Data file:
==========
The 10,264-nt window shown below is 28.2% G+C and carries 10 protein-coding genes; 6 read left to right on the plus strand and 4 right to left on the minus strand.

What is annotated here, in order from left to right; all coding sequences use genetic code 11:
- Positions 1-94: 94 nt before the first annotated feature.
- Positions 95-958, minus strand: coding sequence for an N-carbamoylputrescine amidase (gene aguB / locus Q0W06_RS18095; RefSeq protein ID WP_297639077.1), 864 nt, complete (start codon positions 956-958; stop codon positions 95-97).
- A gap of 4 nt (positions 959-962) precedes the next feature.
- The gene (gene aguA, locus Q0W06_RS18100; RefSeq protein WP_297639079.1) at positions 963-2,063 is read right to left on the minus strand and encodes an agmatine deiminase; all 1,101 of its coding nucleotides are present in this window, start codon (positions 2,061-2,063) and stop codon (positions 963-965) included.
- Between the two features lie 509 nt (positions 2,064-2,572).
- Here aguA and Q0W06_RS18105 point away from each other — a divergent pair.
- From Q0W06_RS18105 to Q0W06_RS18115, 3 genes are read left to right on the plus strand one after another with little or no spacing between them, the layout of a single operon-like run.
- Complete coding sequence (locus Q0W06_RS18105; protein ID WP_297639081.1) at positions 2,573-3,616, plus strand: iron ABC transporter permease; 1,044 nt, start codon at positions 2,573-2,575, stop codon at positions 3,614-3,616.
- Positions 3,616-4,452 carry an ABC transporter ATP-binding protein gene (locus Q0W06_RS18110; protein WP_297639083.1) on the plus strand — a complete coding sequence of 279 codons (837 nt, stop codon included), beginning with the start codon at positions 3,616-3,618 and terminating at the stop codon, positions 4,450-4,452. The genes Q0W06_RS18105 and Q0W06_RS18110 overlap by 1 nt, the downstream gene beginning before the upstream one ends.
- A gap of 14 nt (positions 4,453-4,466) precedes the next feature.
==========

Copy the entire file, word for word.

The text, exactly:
The 10,264-nt window shown below is 28.2% G+C and carries 10 protein-coding genes; 6 read left to right on the plus strand and 4 right to left on the minus strand.

What is annotated here, in order from left to right; all coding sequences use genetic code 11:
- Positions 1-94: 94 nt before the first annotated feature.
- Positions 95-958, minus strand: coding sequence for an N-carbamoylputrescine amidase (gene aguB / locus Q0W06_RS18095; RefSeq protein ID WP_297639077.1), 864 nt, complete (start codon positions 956-958; stop codon positions 95-97).
- A gap of 4 nt (positions 959-962) precedes the next feature.
- The gene (gene aguA, locus Q0W06_RS18100; RefSeq protein WP_297639079.1) at positions 963-2,063 is read right to left on the minus strand and encodes an agmatine deiminase; all 1,101 of its coding nucleotides are present in this window, start codon (positions 2,061-2,063) and stop codon (positions 963-965) included.
- Between the two features lie 509 nt (positions 2,064-2,572).
- Here aguA and Q0W06_RS18105 point away from each other — a divergent pair.
- From Q0W06_RS18105 to Q0W06_RS18115, 3 genes are read left to right on the plus strand one after another with little or no spacing between them, the layout of a single operon-like run.
- Complete coding sequence (locus Q0W06_RS18105; protein ID WP_297639081.1) at positions 2,573-3,616, plus strand: iron ABC transporter permease; 1,044 nt, start codon at positions 2,573-2,575, stop codon at positions 3,614-3,616.
- Positions 3,616-4,452 carry an ABC transporter ATP-binding protein gene (locus Q0W06_RS18110; protein WP_297639083.1) on the plus strand — a complete coding sequence of 279 codons (837 nt, stop codon included), beginning with the start codon at positions 3,616-3,618 and terminating at the stop codon, positions 4,450-4,452. The genes Q0W06_RS18105 and Q0W06_RS18110 overlap by 1 nt, the downstream gene beginning before the upstream one ends.
- A gap of 14 nt (positions 4,453-4,466) precedes the next feature.